from the rubbles of WW II and freed from American domination, the Filipinos
surged in creativity. The '50 and '60s saw dance revival and choreographic
put up folk dance troupes like the Far Eastern University, Philippine Normal
University (Barangay Folk Dance Troupe) and Philippine Women's University.
The Bayanihan Philippine Dance Company captivated the world at Brussels
Exposition in 1958. Leonor Orosa Goquingco's Filipinescas Dance Company,
Teresita Pil's Leyte Kalipayan Dance Company, University of the Philippines
Filipiniana Dance Group, Darangan Cultural Troupe at Mindanao State
University-Marawi, and Ramon Obusan Folkloric Group followed to win their
own awards and accolades abroad. All at first capitalized on the efforts of
now-declared National Artist, Francisca Reyes Aquino, to gain national and
international recognition, from Manila to Broadway and across the Iron
ballet, Orosa Goquingco went to stage Noli Dance Suit
and other ballets. Remedios de Oteyza's abstract ballets were performed by
the De Oteyza Ballet, Manila Ballet Company and Hariraya Ballet Company
(founded with Inday Gaston Manosa). Rosalia Merino Santos staged and
lectured with the Far Eastern University Modern Experimental Dance Group.
Anita Kane toured nationwide with classical and Filipino ballets of hers
called Anita Kane Ballet Company, later Pamana Ballet. Joining them was
Ricardo Cassell from America, first teaching for Pacita Madrigal (staging
Giselle for her and Benny Villanueva Reyes) and
later his wife Roberta's school and Studio Dance Group. Trudl Dubsky Zipper
periodically returned from the United States to stage ballets and operas.
inspired a new group of dance-makers and leaders. Corazon Generoso Iņigo
staged folk dances and choreographed modern pieces for university groups,
for the films and the productions of J. Amado Araneta in Cubao, Quezon City.
Maribel Aboitiz and Eddie Elejar followed up the fame of Manolo Rosado and
Fely Franquelli in Europe. With Joji Felix and Cesar Mendoza, Elejar set up
a school at PWU. He and Julie Borromeo and Felicitas "Tita" Layag Radaic
later formed Dance Theater Philippines as the first professional company,
along with the Hariraya. DTP was later solely directed by Radaic or Basilio
(Steve Villaruz), carrying on Ballet at the (Rizal) Park for more than 12
years and producing ballerinas Anna Villadolid, Lisa Macuja and Eloisa
Enerio. Still later, the Dance Concert Company of Vella Damian and Eric
Cruz, and Manila Metropolis Ballet of Elejar and Toby Fabella served the
widening audience for ballet. This was also met by visiting companies from
Asia, Australia, the United States, Britain, Europe and Russia.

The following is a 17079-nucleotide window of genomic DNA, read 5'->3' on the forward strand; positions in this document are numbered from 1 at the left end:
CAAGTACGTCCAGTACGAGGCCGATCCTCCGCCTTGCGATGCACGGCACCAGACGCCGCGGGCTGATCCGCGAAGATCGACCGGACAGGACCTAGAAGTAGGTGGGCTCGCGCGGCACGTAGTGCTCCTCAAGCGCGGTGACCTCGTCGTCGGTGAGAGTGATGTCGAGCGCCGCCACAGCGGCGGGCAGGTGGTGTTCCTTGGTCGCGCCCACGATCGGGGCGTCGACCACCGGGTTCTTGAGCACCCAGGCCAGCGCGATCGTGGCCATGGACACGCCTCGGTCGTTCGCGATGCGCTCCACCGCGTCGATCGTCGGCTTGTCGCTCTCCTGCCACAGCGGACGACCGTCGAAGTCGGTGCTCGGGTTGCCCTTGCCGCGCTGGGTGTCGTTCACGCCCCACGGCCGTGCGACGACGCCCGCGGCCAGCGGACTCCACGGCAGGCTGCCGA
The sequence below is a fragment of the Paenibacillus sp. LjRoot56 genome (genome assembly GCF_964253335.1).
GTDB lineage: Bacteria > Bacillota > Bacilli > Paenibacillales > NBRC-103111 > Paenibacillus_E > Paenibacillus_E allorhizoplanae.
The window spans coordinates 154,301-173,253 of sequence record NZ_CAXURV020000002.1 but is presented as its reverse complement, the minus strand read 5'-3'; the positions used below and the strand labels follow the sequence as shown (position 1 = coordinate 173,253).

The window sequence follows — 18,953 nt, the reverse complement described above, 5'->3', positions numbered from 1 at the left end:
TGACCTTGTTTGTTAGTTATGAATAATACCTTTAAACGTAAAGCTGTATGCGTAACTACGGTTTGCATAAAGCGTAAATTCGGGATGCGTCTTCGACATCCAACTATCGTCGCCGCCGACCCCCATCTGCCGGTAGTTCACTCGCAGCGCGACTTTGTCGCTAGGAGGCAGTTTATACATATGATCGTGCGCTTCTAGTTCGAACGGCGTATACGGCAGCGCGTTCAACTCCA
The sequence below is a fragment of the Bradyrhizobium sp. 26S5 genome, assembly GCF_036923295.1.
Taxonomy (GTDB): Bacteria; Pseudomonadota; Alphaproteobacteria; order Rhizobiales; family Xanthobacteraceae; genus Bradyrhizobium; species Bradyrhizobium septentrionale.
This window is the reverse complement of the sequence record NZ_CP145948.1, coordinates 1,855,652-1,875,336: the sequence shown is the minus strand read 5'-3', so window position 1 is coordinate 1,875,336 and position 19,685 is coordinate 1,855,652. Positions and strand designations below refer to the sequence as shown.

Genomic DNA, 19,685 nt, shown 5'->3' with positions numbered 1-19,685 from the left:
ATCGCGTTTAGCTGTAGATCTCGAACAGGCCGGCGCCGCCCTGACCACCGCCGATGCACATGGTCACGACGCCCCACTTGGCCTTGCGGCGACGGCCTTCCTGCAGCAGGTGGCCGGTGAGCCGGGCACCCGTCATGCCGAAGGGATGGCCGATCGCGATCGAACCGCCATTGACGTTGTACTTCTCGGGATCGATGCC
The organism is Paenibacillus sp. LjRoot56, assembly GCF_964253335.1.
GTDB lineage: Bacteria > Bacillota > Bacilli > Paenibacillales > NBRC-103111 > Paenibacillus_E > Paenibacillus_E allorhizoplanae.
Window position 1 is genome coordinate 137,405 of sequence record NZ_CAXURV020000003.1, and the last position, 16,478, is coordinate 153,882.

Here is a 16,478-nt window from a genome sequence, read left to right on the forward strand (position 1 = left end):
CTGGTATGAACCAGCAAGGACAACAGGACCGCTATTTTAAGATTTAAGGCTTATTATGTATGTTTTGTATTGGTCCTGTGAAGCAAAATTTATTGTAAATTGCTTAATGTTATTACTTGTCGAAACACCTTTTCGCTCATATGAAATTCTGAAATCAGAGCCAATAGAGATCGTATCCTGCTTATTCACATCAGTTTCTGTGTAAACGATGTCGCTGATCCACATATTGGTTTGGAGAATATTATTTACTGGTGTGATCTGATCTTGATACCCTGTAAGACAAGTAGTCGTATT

opening of Meralco Theater and the Cultural Center of the Philippines, still
later of the restored Manila Metropolitan, U.P. and Camp Aguinaldo Theaters,
choreographic ambitions were no better served than in the old Far Eastern
University, Philamlife and Girls Scouts of the Philippines auditorium, and
the defunct Rizal Theater.
as a private group called Alice Reyes and Modern Dance Company, Ballet
Philippines had the advantage as resident dancers of the CCP. Reyes
(starting with Elejar as co-director) built a modern repertoire with her
Amada, Itim Asu,
Rama Hari, Carmen,
choreographers Elejar, Fabella, Gener Caringal and Norman Walker, and the
ballet classics with foreigners, especially William Morgan and the Russians.
Subsequent directors were Edna Vida, Denisa Reyes, Agnes Locsin--all
choreographers in their own right, and now Cecile Sicangco. In 1987, CCP
accommodated Philippine Ballet Theater who came under the directorship of
Manosa, Borromeo, Elejar and now Caringal. The Company's strength had been
its wide choice of local choreographers. In 1966, a splinter group from PBT
formed Ballet Manila with Cruz and Macuja as directors. It espouses Russian
style, although it has lately acquired works from David Campos, Vida,
Fabella, Nonoy Froilan and Osias Barroso. All these companies have won
merits in performances abroad. They have toured nationwide, following the
pioneering work of Kane and of Fe Sala Villarica in the Visayas.
idiom of jazz, Douglas Nierras and his Powerdance are the most prominent,
following the groups Hotlegs, of Julie Borromeo, Metropolitan Dance Theater,
etc. The new groups are Whiplash and several others dancing for television.
They have graced the shows of Vilma Santos, Nora Aunor and Sharon Cuneta,
following up those of Pilita Corrales, Nida Blanca and Nestor de Villa in
their time. Television has also provided exposure for the popularization of
ballroom dancing, earlier served by Dance Time with Chito (Feliciano) and
the Penthouse editions. The Dance Sports Council has also helped standardize
dance competitions and dance instructions. The Old and new dance forms are
the boogie-woogie, rock 'n roll, mashed potato, twist, boogaloo, bossa nova,
frug, pachanga, watusi, hustle, lambada, swing, hip-hop and the free-for-all
education, physical education departments continue to teach dance (mostly
folk) from the grade school to college level. Dance degree programs are
offered at University of the Philippines and De la Salle University. In
addition to the workshops of the Dance Committee of the National Commission
for Culture and the Arts, the Philippine Folk Dance Society, Dance Educators
Associations of the Philippines and Francisca Reyes Aquino Memorial
Foundation also offer annual workshops.
the leisure time Filipinos can be found dancing more. This include the
battalas (choreographed skirmishes) in the
moro-moro or comedia that still
exist, and in many festivals around the country like the sinulog,
sayaw sa Obando, turumba
in Pakil, etc. These may be found on the streets, the stage or the shopping